3D measurement of fouling in membrane filtration: towards model based investigation and design

Lead Research Organisation: University College London
Department Name: Biochemical Engineering


Bioprocess challenge the project seeks to address
Fouling of membrane filtration systems is an ever-increasing issue due to upstream titre and associated burden increases [1]. These complex feeds contain a large array of unwanted material that can detrimentally affect performance through several fouling mechanisms that can reduce permeation through membrane structure and change sieving coefficients [2]. Here we aim to develop a better understanding of these mechanisms using a measurement and visualisation approach that will inform modelling and simulation efforts core the CoE vision of enabling improved membrane design and operation.

- To advance imaging approaches to measure foulant locations within membrane and feed types representative of current bioprocessing challenges
- To combine confocal microscopy and x-ray CT techniques to determine at new levels of resolution the location and species of foulant within membranes.
- Use these methods at multiple length scales, from small samples initially up to pleated sheet cartridges and single pass TFF systems to determine the impact of scale-up approach.
- Interface the three dimensional data acquired with modelling approaches.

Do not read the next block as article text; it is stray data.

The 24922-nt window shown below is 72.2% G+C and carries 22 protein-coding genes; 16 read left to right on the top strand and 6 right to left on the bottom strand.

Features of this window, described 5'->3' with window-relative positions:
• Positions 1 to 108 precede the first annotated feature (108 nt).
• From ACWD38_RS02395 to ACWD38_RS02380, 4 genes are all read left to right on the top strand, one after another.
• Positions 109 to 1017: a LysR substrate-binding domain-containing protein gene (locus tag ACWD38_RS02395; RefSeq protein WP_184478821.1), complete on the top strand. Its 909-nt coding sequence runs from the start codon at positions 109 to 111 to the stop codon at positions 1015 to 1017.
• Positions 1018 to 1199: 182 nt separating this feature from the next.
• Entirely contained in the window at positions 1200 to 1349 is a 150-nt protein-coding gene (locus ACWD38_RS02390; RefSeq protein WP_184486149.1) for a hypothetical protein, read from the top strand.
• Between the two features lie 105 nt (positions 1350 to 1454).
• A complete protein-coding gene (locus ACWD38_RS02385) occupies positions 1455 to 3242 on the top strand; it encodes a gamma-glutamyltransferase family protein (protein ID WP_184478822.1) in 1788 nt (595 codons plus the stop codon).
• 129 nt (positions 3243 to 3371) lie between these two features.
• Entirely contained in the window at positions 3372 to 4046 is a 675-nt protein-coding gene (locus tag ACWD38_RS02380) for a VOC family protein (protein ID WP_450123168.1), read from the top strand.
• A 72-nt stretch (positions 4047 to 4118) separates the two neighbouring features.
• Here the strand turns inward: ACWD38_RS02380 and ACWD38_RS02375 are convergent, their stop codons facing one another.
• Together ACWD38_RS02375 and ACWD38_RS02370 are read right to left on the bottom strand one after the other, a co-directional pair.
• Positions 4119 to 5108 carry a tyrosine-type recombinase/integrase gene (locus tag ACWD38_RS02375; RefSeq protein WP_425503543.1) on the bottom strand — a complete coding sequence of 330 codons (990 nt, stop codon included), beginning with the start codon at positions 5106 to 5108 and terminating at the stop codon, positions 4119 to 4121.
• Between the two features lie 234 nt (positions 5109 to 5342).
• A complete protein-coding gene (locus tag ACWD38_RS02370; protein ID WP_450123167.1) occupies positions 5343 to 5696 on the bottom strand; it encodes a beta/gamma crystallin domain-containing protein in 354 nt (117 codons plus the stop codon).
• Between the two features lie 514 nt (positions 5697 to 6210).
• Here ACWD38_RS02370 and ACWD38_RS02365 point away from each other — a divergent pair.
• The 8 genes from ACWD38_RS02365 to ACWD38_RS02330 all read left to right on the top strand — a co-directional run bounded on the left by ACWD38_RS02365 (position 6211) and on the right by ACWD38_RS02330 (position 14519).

Project Description
Fouling during filtration is a commonplace issue for industrial bioprocesses [1, 2], with a variety of target product sizes to consider and impurities that must be removed. At UCL and within the CoE various high-resolution imaging techniques have been applied to visualise and characterise Pall separation media, including x-ray CT, confocal microscopy, electron microscopy and focused ion beam microscopy [3-5]. This has shown that utilising multiple techniques in a complementary manner can overcome the shortcomings of individual methods and maximise the data gathered about a sample. In this project confocal and super-fluorescence microscopy, will enable optical slicing and large field of view imaging respectively on tagged feeds to identify the location and composition of entrapped material within Pall filtration membranes of varying characteristics such as pore size and asymmetry.

The research would build upon a CoE MSc project that investigated the location liposome entrapment within Pall membranes using confocal microscopy applied to dual layer membrane systems. It would further this by using liposome material with differing sizes and compositions in order to mimic products such as lentivirus and potential foulants e.g. extracellular vesicles that could be individually labelled prior to imaging. These mimics will be designed to align with other CoE EngD projects such as in lentivirus manufacture, and the data generated will support the CoE vision.
[1] Gronemeyer et al. (2014), [2], Fallahianbijan et al. (2019) [3], Johnson et al. (2017)
[4] Johnson et al. (2018), [5] Jackson et al. (2014)

Proposed timeline
Year 1: Imaging and analysis training (e.g. confocal), initial membrane experiments with liposomes
Year 2: Expand media (including dual layer) and formulation (move to liposome mimic of lentivirus)
Year 3: Combine results with other imaging data in the CoE, investigate multi-length scale imaging
Year 4: Complete studies, compare lenti mimic to actual, CoE imaging collaboration, submit thesis


10 25 50

Studentship Projects

Project Reference Relationship Related To Start End Student Name
EP/S021868/1 01/10/2019 31/03/2028
2417227 Studentship EP/S021868/1 28/09/2020 27/09/2024 Piotr Kucia